Ken De La Maize – Ken is a “typical” director, speaking of theater as a “pure art.” He also has an annoying habit of name-dropping, constantly citing the various celebrities he has worked with over the years. Everyone always claims to have seen the films he makes, only for him to reveal that they have not yet been released. Ken is eventually revealed as the Stage Door Slasher, and explains that his hatred of ballet dancers stems from his father, who ran off with one and abandoned his mother. He attempts to kill Nikki, along with Elsa, Roger and Bernice. Eddie ends up thwarting him, and he is taken away to prison, rambling about how he knows Louella Parsons.

Nikki Crandall – Nikki is considered a typical chorus girl-but she is eventually revealed to be Ensign Nicole Crandall, of United States Naval Intelligence. Her secret mission was to find the Germans who were sent over to sabotage the American war efforts. She is also interested in solving the mystery of the Stage Door Slasher, and helps to break the code in Bebe’s notebook. Ken almost kills her, followed quickly by Dieter Wenzel. Eddie saves her twice, prompting the two to fall in love at the end.

Eddie McCuen – Directly based on Bob Hope, Eddie is the out of work comedian that ties the different story lines together, and goes from being cowardly at the beginning of the play to heroic at the end. He is attracted to Nikki, but fumbles when he tries to talk to her. He was a replacement for an actor, and thus has no connection to Manhattan Holiday. He is the one who realizes the connection between the Slasher case and the party, and later helps to defeat Ken and Dieter, both by knocking them out with a cognac bottle. These brave actions unite him with Nikki. He has an obvious attraction to Nikki throughout the whole play, and ultimately ends up saving the day and getting the girl.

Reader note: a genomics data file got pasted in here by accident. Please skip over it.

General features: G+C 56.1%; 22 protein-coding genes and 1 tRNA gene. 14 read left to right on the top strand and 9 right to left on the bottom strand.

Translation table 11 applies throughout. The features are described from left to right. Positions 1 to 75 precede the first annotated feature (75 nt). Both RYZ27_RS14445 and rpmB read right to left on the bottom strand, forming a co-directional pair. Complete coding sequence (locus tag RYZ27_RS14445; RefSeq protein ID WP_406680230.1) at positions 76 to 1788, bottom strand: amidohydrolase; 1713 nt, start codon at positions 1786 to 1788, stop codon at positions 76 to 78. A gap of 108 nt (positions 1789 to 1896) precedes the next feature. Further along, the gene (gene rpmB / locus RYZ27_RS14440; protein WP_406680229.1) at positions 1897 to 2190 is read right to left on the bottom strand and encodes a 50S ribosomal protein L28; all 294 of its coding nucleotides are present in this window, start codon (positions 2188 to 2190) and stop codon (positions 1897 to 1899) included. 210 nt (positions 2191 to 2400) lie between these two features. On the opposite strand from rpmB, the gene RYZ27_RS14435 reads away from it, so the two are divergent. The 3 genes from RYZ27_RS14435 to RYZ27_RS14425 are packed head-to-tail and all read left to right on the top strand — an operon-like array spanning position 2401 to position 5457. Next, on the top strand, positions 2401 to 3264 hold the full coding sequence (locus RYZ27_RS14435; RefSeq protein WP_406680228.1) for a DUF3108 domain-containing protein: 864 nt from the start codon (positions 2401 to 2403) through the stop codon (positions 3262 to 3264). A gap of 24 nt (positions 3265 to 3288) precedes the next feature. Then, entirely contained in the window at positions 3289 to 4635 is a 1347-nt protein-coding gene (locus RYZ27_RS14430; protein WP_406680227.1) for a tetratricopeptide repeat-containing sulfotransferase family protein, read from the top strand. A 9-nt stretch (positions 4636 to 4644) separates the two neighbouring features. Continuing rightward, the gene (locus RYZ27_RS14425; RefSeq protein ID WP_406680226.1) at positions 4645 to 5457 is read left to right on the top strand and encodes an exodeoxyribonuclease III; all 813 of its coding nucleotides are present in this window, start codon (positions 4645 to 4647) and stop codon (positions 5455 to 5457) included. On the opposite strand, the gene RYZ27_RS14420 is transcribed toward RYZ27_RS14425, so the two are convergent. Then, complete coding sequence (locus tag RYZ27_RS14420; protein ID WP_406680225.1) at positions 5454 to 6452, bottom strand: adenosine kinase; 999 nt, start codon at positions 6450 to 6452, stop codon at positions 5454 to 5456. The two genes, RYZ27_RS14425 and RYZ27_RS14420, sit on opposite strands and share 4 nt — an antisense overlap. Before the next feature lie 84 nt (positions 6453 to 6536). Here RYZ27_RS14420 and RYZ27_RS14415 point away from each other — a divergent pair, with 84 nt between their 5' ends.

Marjorie Baverstock – Marjorie is a Broadway producer. She constantly flatters everyone around her, and speaks in elevated language; her “new word” is “divoon.” She is accidentally killed by Dieter at the end of the first act; strangely, no one seems to notice, despite the fact that there is an enormous sword through her back. Eddie, Ken and Kelly bury her dead body in a snowdrift in the beginning of the second act.

Roger Hopewell – Roger is the composer for “White House Merry-Go-Round”, and Bernice’s partner; the two have had a string of Broadway hits. Roger enjoys teasing Ken about his artistic ways, and makes snide remarks throughout the play, but flares up whenever someone insults his musical style. He also knows how to deal with Bernice’s many quirks. Towards the end of the play, Roger reveals a surprising knowledge of ciphers, and helps Nikki and Bernice break the code in Bebe’s notebook.

Bernice Roth – The perpetually thirsty lyricist, she is Roger’s partner. Bernice is very odd and emotional, frequently losing her composure and screaming. When Marjorie fails to respond to the second act opening number of “White House Merry-Go-Round”, Bernice is hugely offended, despite the fact that Marjorie was dead at the time. She spends the entire second act attempting to “fix” the play, even when she is held hostage by Ken, O’Reilly, and Dieter. In the finale, she is struck with inspiration toward a new work that takes place in the heartland of America – a cowboy play called Nebraska. This is a spoof on the play Oklahoma!.